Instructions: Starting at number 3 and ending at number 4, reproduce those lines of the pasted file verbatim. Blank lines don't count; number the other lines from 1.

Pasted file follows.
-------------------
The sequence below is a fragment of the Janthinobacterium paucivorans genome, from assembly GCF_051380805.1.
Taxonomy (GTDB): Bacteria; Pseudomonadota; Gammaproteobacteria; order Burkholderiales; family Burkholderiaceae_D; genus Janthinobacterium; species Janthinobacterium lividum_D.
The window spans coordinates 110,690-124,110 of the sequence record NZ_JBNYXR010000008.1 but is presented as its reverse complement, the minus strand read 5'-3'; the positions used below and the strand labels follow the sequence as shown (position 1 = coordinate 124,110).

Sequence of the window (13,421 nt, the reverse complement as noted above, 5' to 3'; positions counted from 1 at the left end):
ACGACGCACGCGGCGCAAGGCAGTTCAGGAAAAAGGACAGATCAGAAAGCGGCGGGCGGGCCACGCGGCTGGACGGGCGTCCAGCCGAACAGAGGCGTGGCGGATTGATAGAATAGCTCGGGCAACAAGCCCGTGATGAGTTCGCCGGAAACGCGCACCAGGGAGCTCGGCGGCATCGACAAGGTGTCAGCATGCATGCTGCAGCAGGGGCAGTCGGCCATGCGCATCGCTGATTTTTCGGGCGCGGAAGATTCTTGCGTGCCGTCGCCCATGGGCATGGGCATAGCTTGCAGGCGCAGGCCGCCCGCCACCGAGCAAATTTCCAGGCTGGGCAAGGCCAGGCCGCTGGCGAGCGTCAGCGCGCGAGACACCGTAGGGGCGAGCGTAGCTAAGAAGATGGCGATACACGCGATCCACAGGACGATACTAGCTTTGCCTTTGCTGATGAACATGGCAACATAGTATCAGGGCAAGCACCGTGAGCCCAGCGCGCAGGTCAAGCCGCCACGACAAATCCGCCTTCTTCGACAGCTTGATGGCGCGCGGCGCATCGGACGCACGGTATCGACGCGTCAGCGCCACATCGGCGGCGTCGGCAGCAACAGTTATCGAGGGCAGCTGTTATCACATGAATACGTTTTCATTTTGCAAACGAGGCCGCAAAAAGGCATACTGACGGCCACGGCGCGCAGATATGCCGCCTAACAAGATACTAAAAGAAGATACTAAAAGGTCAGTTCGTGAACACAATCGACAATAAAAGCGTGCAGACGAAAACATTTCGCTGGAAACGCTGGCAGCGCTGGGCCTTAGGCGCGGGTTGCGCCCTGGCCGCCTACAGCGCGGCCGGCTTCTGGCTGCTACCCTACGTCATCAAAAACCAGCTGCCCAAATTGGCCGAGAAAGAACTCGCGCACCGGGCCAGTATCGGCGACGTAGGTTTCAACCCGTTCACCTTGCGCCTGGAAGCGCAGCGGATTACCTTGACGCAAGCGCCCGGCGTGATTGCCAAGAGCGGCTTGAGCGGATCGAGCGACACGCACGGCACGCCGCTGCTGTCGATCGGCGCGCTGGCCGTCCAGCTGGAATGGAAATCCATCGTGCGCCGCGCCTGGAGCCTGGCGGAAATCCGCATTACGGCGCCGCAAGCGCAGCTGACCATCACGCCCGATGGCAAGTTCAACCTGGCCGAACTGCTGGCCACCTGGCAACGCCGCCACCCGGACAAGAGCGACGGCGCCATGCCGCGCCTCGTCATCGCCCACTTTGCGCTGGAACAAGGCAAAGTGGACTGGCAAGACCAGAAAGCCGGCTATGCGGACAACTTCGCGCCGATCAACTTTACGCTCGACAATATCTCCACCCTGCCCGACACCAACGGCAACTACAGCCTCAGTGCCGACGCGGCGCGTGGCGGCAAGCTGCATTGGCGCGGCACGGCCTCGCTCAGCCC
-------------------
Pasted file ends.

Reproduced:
The window spans coordinates 110,690-124,110 of the sequence record NZ_JBNYXR010000008.1 but is presented as its reverse complement, the minus strand read 5'-3'; the positions used below and the strand labels follow the sequence as shown (position 1 = coordinate 124,110).

Sequence of the window (13,421 nt, the reverse complement as noted above, 5' to 3'; positions counted from 1 at the left end):